As the unemployment rate has climbed, so has the amount of money-mule recruitment and job-related spam scams that prey on people losing their jobs. Job-related spam campaigns jumped 514 percent between August and October when the economic crisis first began to unfold, according to new data released by Panda Labs, including data gathered from The Project Honeypot. Even more disturbing is that seven of the world's largest money-mule crime networks have been able to successfully dupe their victims into moving their stolen money or assets 30 percent of the time, according to research from Panda Labs
Money mules are lured by e-mail that promises them $300 an hour or several thousands of dollars to perform rebate processing, for instance. "[The duped victims] think they are doing a service for the community," says Ryan Sherstobitoff, chief corporate evangelist for Panda Labs. "Thirty percent of who [the cybercriminals] sign up successfully go through the process of wiring the money that was illegally obtained...from crimeware that was stealing people's information," he says. "They don't realize they are participating in a mass-scale illegal money-laundering network."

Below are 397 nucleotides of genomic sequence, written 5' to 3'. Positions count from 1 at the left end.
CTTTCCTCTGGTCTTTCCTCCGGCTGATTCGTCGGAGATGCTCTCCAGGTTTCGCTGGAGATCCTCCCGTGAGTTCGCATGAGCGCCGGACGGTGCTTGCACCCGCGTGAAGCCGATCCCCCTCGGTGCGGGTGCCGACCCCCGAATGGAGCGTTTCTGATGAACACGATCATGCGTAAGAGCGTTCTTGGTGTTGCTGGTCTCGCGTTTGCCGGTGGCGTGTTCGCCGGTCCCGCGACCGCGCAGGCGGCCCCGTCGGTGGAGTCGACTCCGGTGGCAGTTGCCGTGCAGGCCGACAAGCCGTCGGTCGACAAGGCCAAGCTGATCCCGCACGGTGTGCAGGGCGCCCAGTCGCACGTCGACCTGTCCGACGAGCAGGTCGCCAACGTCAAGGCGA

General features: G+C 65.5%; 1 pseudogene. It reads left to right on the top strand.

When the U.S. employment rate hit 6.5 percent in October, a 14-year-high, money-mule recruitment and job spam also hit an all-time high in the spam space, at 0.31 percent of all spam, up from 0.23 percent the month before, according to Panda's data.
The money-laundering scam typically works like this, says Sherstobitoff: The money mule transfers funds for the cybercriminals with promises of a commission for "rebate processing" or other services. The mule eventually ends up wiring funds via Western Union to an overseas destination, typically in Eastern Europe, for instance, he says.
"When people are in a desperate situation, they do desperate things," he says. "If you're out of a job and you can't make ends meet, you might" be more likely to consider these ventures and unknowingly end up laundering dirty money, he says.
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